Use the word friend. Were any of these words new to you? Watch this part again, pause at the new word and make up a sentence using it. Close your eyes, think of a sentence, think the picture. This will help you remember. Now, the same thing only not me, do yourself. Think words in English that describe your appearance. What you’re wearing. Ten seconds. Go.
Now we’ll look at my environment, where I am now, my office. It’s a little bit messy, it always is
no matter how hard I try. So this is a little seventeen second clip, a scan of my office. Let your
mind bring up all the English words for what you’re seeing.
Now let’s go over some of the words you may have said. Tree, window, window sill,
window pane, office chair, storage cube, light switch, blinds, power lines, tree, shelves, books,
plants, planters, cactus. I have a lot of plants don’t I? Maybe you notice I have some of them up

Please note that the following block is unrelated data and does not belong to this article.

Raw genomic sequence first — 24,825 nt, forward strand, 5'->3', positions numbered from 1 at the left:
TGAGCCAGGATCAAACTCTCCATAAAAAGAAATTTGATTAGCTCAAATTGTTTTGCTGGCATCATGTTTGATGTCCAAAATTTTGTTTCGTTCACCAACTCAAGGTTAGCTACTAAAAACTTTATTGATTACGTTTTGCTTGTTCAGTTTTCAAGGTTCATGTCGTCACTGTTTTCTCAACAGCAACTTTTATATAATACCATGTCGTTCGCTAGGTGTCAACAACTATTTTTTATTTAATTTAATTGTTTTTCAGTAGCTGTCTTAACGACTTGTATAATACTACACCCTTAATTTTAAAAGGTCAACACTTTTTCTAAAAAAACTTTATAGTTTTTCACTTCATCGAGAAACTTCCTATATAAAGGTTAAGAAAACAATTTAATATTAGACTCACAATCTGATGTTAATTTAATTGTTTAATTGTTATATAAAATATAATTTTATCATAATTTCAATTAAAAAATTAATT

on two yoga blocks. And some on mixing bowls I turned upside down. I even have a pair of tiny
dumbbells so I can do a quick little ten-minute arm workouts when I need a break from work.
Laptop, door, door knob. What’s this?
It’s a sign I put outside my door when I don’t want to be disturbed.
It’s like a do not disturb sign, only since my kids can’t read,
it’s just an X. What else?
Hinge, floor, baseboard, corner, rug, lights, equipment, cords, outlet, ring light, overhead lights, pull cords for my ceiling fan, magazine, glasses case, poster, flowers, vase, desk, stamps, tissues, papers,
calendar, water bottle, hard drives, candle, lamp, coaster, computer, daybed, pillow, duvet, vent, wall, ceiling, fan. And maybe you saw some things that I didn’t even notice. Maybe some of the things you saw, you didn’t know the English word for. And now you do. Now, you’re going to do